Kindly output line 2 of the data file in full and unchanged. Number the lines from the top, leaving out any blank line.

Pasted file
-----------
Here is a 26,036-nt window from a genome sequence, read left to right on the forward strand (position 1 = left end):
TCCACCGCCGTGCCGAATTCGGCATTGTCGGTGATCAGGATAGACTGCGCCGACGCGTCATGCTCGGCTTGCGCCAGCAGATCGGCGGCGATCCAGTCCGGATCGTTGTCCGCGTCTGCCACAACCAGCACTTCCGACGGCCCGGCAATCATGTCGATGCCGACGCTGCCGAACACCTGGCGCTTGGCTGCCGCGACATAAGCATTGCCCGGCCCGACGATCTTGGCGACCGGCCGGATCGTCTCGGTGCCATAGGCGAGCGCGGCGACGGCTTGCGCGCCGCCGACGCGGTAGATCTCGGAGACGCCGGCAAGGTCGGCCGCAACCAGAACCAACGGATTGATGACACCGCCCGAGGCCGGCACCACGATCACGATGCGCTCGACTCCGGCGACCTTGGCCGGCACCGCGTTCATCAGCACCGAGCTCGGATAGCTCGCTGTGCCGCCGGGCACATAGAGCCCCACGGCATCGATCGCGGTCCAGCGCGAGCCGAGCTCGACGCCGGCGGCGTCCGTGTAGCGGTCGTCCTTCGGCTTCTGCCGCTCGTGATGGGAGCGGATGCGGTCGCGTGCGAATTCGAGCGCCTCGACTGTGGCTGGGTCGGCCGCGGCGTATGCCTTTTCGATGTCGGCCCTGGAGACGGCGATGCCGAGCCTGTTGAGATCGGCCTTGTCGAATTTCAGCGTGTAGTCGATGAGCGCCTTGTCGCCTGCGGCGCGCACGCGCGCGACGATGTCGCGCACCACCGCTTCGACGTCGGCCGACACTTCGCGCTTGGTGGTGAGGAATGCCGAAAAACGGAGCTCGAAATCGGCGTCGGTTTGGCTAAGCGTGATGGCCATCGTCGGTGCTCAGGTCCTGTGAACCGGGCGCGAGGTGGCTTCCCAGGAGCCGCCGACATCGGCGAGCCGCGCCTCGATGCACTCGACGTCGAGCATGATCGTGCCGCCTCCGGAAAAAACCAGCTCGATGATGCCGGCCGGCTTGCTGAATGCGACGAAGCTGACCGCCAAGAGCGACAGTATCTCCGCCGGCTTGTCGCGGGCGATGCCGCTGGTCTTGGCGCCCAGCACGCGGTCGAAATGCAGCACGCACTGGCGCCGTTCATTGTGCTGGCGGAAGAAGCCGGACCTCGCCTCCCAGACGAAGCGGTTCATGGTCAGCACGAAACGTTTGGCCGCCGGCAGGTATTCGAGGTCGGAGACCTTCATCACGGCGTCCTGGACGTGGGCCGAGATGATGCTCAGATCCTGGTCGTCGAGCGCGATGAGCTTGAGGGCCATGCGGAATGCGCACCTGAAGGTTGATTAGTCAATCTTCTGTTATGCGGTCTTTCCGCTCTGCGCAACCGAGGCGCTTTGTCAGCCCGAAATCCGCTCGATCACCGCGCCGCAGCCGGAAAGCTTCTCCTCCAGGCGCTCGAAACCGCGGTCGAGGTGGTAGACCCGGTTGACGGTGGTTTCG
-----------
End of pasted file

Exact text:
TCCACCGCCGTGCCGAATTCGGCATTGTCGGTGATCAGGATAGACTGCGCCGACGCGTCATGCTCGGCTTGCGCCAGCAGATCGGCGGCGATCCAGTCCGGATCGTTGTCCGCGTCTGCCACAACCAGCACTTCCGACGGCCCGGCAATCATGTCGATGCCGACGCTGCCGAACACCTGGCGCTTGGCTGCCGCGACATAAGCATTGCCCGGCCCGACGATCTTGGCGACCGGCCGGATCGTCTCGGTGCCATAGGCGAGCGCGGCGACGGCTTGCGCGCCGCCGACGCGGTAGATCTCGGAGACGCCGGCAAGGTCGGCCGCAACCAGAACCAACGGATTGATGACACCGCCCGAGGCCGGCACCACGATCACGATGCGCTCGACTCCGGCGACCTTGGCCGGCACCGCGTTCATCAGCACCGAGCTCGGATAGCTCGCTGTGCCGCCGGGCACATAGAGCCCCACGGCATCGATCGCGGTCCAGCGCGAGCCGAGCTCGACGCCGGCGGCGTCCGTGTAGCGGTCGTCCTTCGGCTTCTGCCGCTCGTGATGGGAGCGGATGCGGTCGCGTGCGAATTCGAGCGCCTCGACTGTGGCTGGGTCGGCCGCGGCGTATGCCTTTTCGATGTCGGCCCTGGAGACGGCGATGCCGAGCCTGTTGAGATCGGCCTTGTCGAATTTCAGCGTGTAGTCGATGAGCGCCTTGTCGCCTGCGGCGCGCACGCGCGCGACGATGTCGCGCACCACCGCTTCGACGTCGGCCGACACTTCGCGCTTGGTGGTGAGGAATGCCGAAAAACGGAGCTCGAAATCGGCGTCGGTTTGGCTAAGCGTGATGGCCATCGTCGGTGCTCAGGTCCTGTGAACCGGGCGCGAGGTGGCTTCCCAGGAGCCGCCGACATCGGCGAGCCGCGCCTCGATGCACTCGACGTCGAGCATGATCGTGCCGCCTCCGGAAAAAACCAGCTCGATGATGCCGGCCGGCTTGCTGAATGCGACGAAGCTGACCGCCAAGAGCGACAGTATCTCCGCCGGCTTGTCGCGGGCGATGCCGCTGGTCTTGGCGCCCAGCACGCGGTCGAAATGCAGCACGCACTGGCGCCGTTCATTGTGCTGGCGGAAGAAGCCGGACCTCGCCTCCCAGACGAAGCGGTTCATGGTCAGCACGAAACGTTTGGCCGCCGGCAGGTATTCGAGGTCGGAGACCTTCATCACGGCGTCCTGGACGTGGGCCGAGATGATGCTCAGATCCTGGTCGTCGAGCGCGATGAGCTTGAGGGCCATGCGGAATGCGCACCTGAAGGTTGATTAGTCAATCTTCTGTTATGCGGTCTTTCCGCTCTGCGCAACCGAGGCGCTTTGTCAGCCCGAAATCCGCTCGATCACCGCGCCGCAGCCGGAAAGCTTCTCCTCCAGGCGCTCGAAACCGCGGTCGAGGTGGTAGACCCGGTTGACGGTGGTTTCG